Redden on the Raiders: The Odyssey begins

By Trevor Redden
November 10, 2017 - 12:00pm

Redden on the Raiders is an inside look from the voice of the Raiders on 900 CKBI, Trevor Redden. It is a mix of information, statistics, opinions, and stories from behind the scenes throughout the Raider season. Feel free to reach out with any questions or comments via Trevor's email or twitter at the bottom of the article.

Wednesday morning, the Prince Albert Raiders loaded the bus at the Art Hauser Centre and headed west on the biggest road trip of the year, with games ahead in Cranbrook, Portland, Seattle, Everett, Tri-City, and Spokane over the course of 12 days.

Monday morning, the coaching staff and leadership group got together and decided to dub this The Odyssey, putting a more glamorous spin on what will be a gruelling trip. When the Raiders return, the team will play once at home Nov. 24 before The Odyssey resumes with another five road games in Moose Jaw, Cranbrook, Calgary, Edmonton, and Swift Current.

Leg one of The Odyssey took place Wednesday as the bus traveled from P.A. to Cranbrook, and I discovered the ingenuity of some of these players is something to behold. Of course, there are the old standby rituals of movies and card games to pass the time on the road, but the ante was upped by Cody Paivarinta and Curtis Meger who brought video game consoles and televisions on the bus.

After one day, the unanimous NHL 18 champion is goaltender Curtis Meger, and defenceman Austin Crossley is suspicious of his success.

“Meegs whooped me pretty good in NHL. He’s got some sort of plan going on, he gets all his settings just right… I think he’s cheating. He’s definitely cheating,” Crossley said.

Raucous rinks

Like many players on this team, I’ll be seeing these U.S. Division rinks for the first time, and look forward to seeing some of the bigger buildings and larger crowds around the league.

Anybody who watched the Nashville Predators in the Stanley Cup playoffs this spring saw a whole different kind of atmosphere during games, and that seems to be a common thread amongst the American teams in the WHL. Not saying it is comparable to the bedlam that took place in Nashville, but it will be unique.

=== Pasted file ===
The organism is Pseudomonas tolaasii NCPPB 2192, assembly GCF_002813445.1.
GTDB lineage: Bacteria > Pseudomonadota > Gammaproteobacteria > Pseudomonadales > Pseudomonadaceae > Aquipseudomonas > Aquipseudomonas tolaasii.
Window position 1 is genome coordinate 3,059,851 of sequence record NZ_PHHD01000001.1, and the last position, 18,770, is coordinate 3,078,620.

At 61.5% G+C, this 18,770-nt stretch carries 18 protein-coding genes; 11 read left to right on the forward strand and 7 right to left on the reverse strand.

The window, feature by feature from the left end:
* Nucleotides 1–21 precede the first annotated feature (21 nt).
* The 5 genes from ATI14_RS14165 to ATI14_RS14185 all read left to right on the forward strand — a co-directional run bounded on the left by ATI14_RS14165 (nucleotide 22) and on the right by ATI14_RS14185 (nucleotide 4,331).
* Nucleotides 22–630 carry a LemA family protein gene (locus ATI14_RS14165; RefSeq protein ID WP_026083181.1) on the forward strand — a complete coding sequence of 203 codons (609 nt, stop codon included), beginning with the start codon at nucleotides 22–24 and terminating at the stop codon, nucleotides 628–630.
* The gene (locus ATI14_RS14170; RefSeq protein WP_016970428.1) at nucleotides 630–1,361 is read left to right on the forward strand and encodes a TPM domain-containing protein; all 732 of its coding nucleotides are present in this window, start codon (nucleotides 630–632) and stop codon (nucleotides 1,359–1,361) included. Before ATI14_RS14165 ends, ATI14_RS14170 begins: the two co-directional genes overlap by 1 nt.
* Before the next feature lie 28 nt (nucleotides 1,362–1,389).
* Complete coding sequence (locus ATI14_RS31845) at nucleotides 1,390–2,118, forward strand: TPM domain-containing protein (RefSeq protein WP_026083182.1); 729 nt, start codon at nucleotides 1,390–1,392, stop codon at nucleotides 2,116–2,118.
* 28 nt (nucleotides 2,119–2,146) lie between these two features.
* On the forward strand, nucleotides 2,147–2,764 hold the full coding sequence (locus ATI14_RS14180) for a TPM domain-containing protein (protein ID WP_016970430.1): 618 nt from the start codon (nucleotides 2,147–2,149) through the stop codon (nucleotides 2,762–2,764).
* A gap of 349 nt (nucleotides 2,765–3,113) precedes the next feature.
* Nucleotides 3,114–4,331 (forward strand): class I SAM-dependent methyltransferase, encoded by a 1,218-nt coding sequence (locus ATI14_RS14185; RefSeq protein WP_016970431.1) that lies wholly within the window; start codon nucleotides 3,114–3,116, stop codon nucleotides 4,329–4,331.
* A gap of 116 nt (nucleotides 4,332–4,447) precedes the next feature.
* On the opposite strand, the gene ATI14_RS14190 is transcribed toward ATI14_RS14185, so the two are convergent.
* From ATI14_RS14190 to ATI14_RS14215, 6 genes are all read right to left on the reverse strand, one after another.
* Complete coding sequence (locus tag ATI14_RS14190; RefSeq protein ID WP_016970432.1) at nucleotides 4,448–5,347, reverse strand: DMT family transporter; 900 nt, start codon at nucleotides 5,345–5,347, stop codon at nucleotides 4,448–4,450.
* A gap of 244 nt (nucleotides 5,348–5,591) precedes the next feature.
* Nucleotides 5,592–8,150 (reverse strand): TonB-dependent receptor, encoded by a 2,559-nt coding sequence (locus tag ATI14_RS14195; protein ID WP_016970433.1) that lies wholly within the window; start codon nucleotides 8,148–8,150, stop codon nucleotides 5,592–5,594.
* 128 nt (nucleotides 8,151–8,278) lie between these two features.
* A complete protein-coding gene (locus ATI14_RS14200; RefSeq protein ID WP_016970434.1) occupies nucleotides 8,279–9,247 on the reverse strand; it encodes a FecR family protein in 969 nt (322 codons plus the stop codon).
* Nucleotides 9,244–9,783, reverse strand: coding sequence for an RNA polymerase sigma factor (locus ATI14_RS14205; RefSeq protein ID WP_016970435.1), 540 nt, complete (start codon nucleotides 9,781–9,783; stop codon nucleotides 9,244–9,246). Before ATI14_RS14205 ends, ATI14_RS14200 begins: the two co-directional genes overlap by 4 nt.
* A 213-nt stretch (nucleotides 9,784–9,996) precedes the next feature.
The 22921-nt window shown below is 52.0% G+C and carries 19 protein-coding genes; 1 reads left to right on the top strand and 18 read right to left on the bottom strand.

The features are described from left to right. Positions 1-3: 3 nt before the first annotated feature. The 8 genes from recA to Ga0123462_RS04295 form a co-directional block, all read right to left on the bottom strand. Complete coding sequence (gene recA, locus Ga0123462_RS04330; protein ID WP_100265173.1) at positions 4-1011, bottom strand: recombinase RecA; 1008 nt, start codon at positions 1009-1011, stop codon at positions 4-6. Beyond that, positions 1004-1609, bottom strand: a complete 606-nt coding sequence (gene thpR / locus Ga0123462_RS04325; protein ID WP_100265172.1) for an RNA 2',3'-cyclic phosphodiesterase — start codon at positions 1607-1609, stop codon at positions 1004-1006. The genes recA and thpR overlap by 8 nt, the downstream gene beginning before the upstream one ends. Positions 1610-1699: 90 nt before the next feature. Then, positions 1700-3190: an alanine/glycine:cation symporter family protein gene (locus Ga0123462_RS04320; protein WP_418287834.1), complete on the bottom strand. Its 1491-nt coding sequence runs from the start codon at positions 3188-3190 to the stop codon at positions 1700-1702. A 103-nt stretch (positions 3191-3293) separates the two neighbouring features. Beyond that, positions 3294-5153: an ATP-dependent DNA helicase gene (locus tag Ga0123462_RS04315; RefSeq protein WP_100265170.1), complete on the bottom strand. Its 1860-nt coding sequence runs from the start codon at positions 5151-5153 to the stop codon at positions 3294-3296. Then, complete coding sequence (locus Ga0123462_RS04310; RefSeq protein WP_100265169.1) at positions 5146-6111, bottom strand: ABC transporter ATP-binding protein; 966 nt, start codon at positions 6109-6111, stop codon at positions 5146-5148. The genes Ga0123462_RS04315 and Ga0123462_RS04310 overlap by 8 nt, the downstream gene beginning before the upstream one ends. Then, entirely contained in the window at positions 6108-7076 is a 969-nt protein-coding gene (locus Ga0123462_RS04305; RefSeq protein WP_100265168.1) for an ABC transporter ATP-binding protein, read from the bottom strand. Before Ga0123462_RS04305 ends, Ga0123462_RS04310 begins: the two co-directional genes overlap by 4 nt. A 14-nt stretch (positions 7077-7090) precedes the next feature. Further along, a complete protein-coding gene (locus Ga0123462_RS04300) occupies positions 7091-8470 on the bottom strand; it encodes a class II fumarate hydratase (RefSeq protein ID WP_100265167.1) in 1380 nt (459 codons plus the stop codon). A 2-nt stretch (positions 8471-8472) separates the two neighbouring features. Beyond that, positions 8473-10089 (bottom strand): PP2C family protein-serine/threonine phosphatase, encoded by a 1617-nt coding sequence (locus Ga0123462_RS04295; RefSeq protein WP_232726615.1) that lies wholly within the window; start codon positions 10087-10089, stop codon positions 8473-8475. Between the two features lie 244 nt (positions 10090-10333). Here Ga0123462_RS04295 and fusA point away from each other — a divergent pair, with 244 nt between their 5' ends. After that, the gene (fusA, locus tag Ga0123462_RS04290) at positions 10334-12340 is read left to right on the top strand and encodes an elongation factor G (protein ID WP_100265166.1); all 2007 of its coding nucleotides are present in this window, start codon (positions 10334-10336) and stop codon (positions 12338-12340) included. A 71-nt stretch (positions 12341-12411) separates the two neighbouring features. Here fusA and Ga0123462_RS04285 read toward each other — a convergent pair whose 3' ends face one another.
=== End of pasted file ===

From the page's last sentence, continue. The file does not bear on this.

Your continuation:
Cody Paivarinta made the trip with the Raiders two years ago, and said there is a noticeable difference.

“It’s a more intense crowd it seems sometimes. They like to get in your face, but it’s just real fun out there. Lots of things to see and do,” Paivarinta said. “The fans down there, they’re ruthless and they’ll say anything to get you off your game. They love their teams down there.”

Brayden Pachal spent a year and a half with the Victoria Royals, who make multiple trips a year into the U.S., and he echoed Paivarinta’s sentiments.

“First of all, the teams out there are outstanding this year. That division’s a tough division, so we’ve got to be on our top game. And their fans are a little more rowdy so there’s a lot of excitement in those rinks. It’s a lot of fun playing down there,” Pachal said.

Fonstad and Stallard’s helping hands

An interesting statistic was shared earlier this week by CHL statistician Geoffrey Brandow on Twitter.

I don’t think it’s a surprise to see Cole Fonstad and Jordy Stallard play such a prominent role in the Raiders offence this season, but I wouldn’t have guessed Fonstad would have an assist on every five goals scored so far.

For Stallard, trying to earn a contract with the Winnipeg Jets in his last year of junior, and for Fonstad, looking to impress NHL teams during his draft year, it’s been a tremendous start.

Habscheid recalls Russia

On Monday, the Raiders took practice on the road to Cudworth as the community held a party for the new artificial ice plant at the arena. The event raised over $14,000 toward costs of the new plant.

Not only did the team help out the community, but the coaching staff and players have all reflected on what a positive experience it was to get out to Cudworth, meet new people, and reach out to Raider fans from outside Prince Albert.

As I talked with Marc Habscheid about the experience, it reminded me of a story he told about some of the places hockey can take you.

“When I was playing with the Canadian national team, we were in Moscow and Dave King was very good at expanding your horizons and looking at different things in life. We had a chance as a team to go to the Bolshoi Ballet in Moscow. A lot of guys went, and we probably wouldn’t make a point to go again, but to go that one time and see the pomp and pageantry at that time… during the Cold War at the height of Communism in the mid-1980s, just for a unique experience it was quite something and I think that really stayed with me,” Habscheid recalled. “We went into East Germany to do things, we went to Poland and saw Auschwitz. We had all sorts of unique experiences that help you grow as people. I think that’s what we try to do here is help our players grow as people.”


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On Twitter: @Trevor_Redden

Midget AA's Chillin' at Memorial tournament

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